Oil futures rose on Tuesday as the US and Europe prepared new penalties to punish Russia for alleged war crimes committed by Russian forces in Ukraine, raising concerns about supply interruptions, while nuclear talks with Iran remained stuck.
Brent crude futures were up $1.20, or 1.1 percent, at $108.73 per barrel at 0420 GMT, while West Texas Intermediate futures were up $1.25, or 1.2 percent, at $104.53 per barrel.
After Japanese industry minister Koichi Hagiuda indicated the International Energy Agency (IEA) was still working out terms for a proposed second wave of coordinated oil releases, both contracts momentarily soared more than $2 a barrel in early Asian trade.
On Monday, global oil futures rose more than 3% on the potential of more penalties against Russia over civilian deaths in Ukraine, as well as a break in Vienna discussions to resurrect the Iran nuclear deal, which might bring additional Iranian barrels into the market. The discussions were halted because of the United States, according to Iran.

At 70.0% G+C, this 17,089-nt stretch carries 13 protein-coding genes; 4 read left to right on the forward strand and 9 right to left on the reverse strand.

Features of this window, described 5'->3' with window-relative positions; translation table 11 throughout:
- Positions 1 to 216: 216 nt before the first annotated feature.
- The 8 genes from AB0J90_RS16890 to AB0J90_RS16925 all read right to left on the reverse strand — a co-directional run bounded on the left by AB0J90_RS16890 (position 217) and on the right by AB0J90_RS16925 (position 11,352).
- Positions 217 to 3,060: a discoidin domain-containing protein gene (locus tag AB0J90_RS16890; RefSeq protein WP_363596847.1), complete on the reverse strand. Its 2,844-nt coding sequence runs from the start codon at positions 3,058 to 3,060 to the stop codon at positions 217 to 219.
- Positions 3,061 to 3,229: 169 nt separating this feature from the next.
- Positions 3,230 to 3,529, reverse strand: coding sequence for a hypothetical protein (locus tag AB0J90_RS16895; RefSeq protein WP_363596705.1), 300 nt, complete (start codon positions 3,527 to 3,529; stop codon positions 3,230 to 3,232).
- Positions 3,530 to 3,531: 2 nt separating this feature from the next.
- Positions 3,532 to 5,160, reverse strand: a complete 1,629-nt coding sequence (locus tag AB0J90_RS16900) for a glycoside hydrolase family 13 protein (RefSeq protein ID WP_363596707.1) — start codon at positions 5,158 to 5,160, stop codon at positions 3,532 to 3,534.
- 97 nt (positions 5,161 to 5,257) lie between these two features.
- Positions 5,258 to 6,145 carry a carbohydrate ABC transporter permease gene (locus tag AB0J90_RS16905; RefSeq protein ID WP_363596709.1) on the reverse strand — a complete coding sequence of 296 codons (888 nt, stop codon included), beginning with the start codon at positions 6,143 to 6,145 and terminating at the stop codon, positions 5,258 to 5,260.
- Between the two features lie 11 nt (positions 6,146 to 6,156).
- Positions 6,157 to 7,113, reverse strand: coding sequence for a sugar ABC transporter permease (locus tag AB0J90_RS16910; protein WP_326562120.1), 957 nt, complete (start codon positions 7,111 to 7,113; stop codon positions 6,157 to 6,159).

“Despite attempts by the US and allies, geopolitical tensions are most likely to keep the oil price rising in the next days,” said Tina Teng, a markets analyst at CMC Markets APAC & Canada, referring to the coordinated oil release by consuming countries.
“Oil prices may continue to rise in the long run due to supply shortages and hedging requests to combat excessive inflation.”
Consultancy On Monday, Wood Mackenzie calculated that EU members and advanced economies such as Japan and South Korea could “exchange” 650,000 barrels per day of Russian crude oil of similar grades and volumes. These would mostly come from Middle Eastern volumes that China and India would ordinarily purchase.
Mangalore Refinery and Petrochemicals Ltd., a state-owned company in India, purchased 1 million barrels of Russian Urals for loading in May, in a rare move prompted by the substantial discount provided.
“Global crude oil trade will rebalance through ‘crude swapping’ between self-sanctioning’ advanced economies and developing markets,” Alex Sun, a managing consultant for Wood Mackenzie, said, noting that a steep discount for Russian Urals barrels has created a buying opportunity for China to replenish its declining strategic reserves.